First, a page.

But that only applies to the basics, as dawned on me as I watched a nearly four hour video of a class, lovingly called 2.009, at MIT (the official name is “Product Engineering Processes,” but all classes, not to mention majors and buildings, at MIT are known only by their numbers).  At the fringe of hard science, the amount of imagination in solving the unknown is extraordinary.

My epiphany came from the convergence of a couple things. First, that the faces of the students included all hues. Second, that their approaches to doing the impossible were completely different. Third, that they were compelled to work in teams, the “nudge” that Bruni argues is missing when students are allowed to have their own way. And finally, that this culminated in their doing the “impossible.”

The question posed by CJ Roberts, what diversity could bring to physics, ends up being a two-part question in reality.  When it comes to learning the known, the only honest answer is not much. The math, the study of particles, the nature of stuff that physics students need to know, gains nothing from differing perspectives.

But the second part of the question is higher order physics, taking the rote lessons to the next level, where students go past the known into the “impossible.”  The breadth and scope of the different approaches solving the unsolvable (yes, it’s hardly unsolvable, obviously, but it seems that way to those of us who aren’t up to the task) is where the promise of diversity, the places different minds go, the directions born of widely different experiences, matter.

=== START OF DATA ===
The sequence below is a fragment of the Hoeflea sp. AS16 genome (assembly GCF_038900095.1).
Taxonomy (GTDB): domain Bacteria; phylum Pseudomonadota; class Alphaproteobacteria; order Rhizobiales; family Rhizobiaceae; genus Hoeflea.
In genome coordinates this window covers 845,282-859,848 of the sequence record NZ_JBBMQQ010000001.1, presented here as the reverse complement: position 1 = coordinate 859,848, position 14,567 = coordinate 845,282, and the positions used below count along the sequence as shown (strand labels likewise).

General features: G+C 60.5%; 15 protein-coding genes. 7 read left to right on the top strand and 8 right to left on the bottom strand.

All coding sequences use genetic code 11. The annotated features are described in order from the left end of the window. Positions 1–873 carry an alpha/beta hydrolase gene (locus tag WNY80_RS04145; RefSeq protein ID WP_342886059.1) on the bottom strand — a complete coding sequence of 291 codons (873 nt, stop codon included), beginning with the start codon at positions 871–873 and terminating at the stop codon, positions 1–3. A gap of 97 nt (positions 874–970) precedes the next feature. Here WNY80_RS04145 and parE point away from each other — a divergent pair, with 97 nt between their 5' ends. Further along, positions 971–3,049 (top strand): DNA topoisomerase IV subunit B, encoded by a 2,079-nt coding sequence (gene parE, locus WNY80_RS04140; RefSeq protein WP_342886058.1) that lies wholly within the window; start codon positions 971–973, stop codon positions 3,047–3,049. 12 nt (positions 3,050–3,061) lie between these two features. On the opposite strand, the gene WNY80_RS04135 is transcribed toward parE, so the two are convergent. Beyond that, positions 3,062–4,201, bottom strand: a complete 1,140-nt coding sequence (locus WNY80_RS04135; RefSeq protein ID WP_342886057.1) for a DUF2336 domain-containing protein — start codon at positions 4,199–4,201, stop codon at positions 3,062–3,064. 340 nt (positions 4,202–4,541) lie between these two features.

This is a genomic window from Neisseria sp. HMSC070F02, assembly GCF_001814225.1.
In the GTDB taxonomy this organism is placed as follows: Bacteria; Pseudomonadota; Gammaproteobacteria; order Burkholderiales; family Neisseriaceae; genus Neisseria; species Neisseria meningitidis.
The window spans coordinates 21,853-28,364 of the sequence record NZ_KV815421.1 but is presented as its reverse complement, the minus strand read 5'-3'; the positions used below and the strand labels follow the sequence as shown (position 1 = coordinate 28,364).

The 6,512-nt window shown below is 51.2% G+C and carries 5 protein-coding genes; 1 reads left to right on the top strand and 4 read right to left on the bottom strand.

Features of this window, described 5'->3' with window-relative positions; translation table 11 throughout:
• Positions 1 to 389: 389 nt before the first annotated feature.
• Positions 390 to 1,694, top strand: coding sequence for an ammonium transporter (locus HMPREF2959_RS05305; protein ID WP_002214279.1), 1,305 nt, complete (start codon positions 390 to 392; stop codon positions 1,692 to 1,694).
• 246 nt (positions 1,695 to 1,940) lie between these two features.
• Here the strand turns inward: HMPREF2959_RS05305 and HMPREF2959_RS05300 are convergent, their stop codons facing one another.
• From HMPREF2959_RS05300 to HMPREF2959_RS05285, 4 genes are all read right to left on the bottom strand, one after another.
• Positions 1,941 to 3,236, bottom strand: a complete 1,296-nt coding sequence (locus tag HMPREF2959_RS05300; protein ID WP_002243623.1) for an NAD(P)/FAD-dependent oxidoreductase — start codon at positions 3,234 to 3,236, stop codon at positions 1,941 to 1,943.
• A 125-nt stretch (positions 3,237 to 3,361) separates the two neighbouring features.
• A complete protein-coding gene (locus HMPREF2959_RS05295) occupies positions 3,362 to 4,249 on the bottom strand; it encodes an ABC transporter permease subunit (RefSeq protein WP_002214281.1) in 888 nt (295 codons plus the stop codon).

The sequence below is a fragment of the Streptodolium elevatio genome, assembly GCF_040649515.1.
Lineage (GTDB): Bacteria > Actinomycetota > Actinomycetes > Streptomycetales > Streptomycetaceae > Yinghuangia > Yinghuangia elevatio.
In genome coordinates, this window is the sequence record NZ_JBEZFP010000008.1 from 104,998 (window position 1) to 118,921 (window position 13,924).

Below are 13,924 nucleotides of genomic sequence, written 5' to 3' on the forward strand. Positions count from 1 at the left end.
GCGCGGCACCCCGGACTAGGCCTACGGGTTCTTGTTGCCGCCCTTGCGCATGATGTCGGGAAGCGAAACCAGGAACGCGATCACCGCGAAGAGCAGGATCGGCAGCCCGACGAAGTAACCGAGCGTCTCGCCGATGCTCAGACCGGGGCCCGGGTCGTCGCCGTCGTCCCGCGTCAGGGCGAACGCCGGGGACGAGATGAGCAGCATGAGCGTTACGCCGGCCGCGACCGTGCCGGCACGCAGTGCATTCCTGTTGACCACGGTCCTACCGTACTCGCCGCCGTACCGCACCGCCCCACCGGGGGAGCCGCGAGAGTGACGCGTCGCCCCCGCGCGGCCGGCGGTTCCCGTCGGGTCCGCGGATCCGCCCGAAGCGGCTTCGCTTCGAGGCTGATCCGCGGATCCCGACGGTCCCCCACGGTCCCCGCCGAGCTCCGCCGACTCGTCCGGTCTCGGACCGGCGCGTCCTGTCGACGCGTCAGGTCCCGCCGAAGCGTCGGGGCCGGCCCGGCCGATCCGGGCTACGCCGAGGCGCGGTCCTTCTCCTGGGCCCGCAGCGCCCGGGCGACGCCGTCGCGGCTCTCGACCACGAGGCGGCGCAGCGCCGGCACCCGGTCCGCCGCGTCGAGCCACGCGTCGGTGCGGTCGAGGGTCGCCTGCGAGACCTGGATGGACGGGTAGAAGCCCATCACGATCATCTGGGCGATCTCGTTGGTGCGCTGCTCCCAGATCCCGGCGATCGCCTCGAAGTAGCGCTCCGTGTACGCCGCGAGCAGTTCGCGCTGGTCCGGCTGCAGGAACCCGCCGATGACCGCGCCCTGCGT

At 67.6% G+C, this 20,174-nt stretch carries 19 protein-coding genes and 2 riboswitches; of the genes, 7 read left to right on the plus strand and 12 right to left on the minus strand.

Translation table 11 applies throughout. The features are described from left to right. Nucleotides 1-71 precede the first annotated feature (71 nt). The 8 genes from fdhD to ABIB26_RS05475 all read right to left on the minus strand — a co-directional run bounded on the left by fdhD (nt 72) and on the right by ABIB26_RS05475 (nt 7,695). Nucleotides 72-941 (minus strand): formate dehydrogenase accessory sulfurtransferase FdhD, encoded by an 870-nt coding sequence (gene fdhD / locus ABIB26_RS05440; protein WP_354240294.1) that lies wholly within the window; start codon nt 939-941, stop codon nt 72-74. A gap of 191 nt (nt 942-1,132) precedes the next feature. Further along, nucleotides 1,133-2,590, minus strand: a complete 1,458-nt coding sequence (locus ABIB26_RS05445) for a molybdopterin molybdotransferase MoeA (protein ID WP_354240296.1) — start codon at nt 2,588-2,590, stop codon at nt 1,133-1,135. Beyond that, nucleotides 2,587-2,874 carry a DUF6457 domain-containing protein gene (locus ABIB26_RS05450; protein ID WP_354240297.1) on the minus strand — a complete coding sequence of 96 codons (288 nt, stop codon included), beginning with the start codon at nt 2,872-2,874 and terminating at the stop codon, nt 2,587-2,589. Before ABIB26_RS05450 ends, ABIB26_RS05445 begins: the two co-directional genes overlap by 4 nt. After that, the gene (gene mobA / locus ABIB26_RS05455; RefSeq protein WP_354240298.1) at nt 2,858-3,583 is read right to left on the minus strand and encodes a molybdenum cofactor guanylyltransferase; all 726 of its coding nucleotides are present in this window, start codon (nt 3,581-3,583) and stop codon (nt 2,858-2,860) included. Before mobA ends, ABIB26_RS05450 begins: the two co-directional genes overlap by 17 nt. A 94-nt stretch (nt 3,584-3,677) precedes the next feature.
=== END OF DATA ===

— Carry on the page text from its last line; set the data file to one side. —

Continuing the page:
And you can’t get to the edge of science without going through the routine stuff, learning the physics 101 curriculum so that you have the basis for reaching the place where experience becomes the difference between discovering the next “God particle” and missing it completely.

It’s not, as us lesser minds would assume, just a matter of looking backwards at science already discovered and known, to which students of any color or gender have little to add. It’s the outer limits of science, how to find them, deal with them, imagine them, prove them, where flights of imagination become everything. When the cutting edge is guided by imagination, it’s the difference in perspective that distinguishes everybody seeing things the same from that one person who sees it differently enough to change everything.

So in answer to the question, judge, the black perspective probably doesn’t add anything to the study of electromagnetic fields, but it could very well make the discovery of the next Higgs Boson possible. And you can’t get from here to there without diversity.

If that doesn’t explain it well enough, there is one more thing that came of the inclusion of the faces of different races and genders. These students didn’t seem to give a damn about whether the other students in their groups were part of their tribe, but whether they had ideas that contributed to solutions. From this, they learned that neither skin color, eye shape, sexual organs nor who they find most attractive makes any difference in who comes up with viable answers to intransigent problems.  That’s a sufficient lesson in itself.

Brilliance doesn’t come in colors, as the academics wrote, but solving the unsolvable requires a spectrum of thought and ideas, and that may well come from the convergence of all experiences. Without diversity, that potential is lost, and with it the next great discovery in science might never happen.

79 comments on “The Physics of Diversity

  1. David Stretton

    With respect, you didn’t answer the question either. Your response is an answer to a different question than the very simple one posed by CJ Roberts. Diversity in all it’s forms in a class or student body is a Good Thing, as you clearly state. But the Chief’s question was not about human diversity; it was about race, and only about race.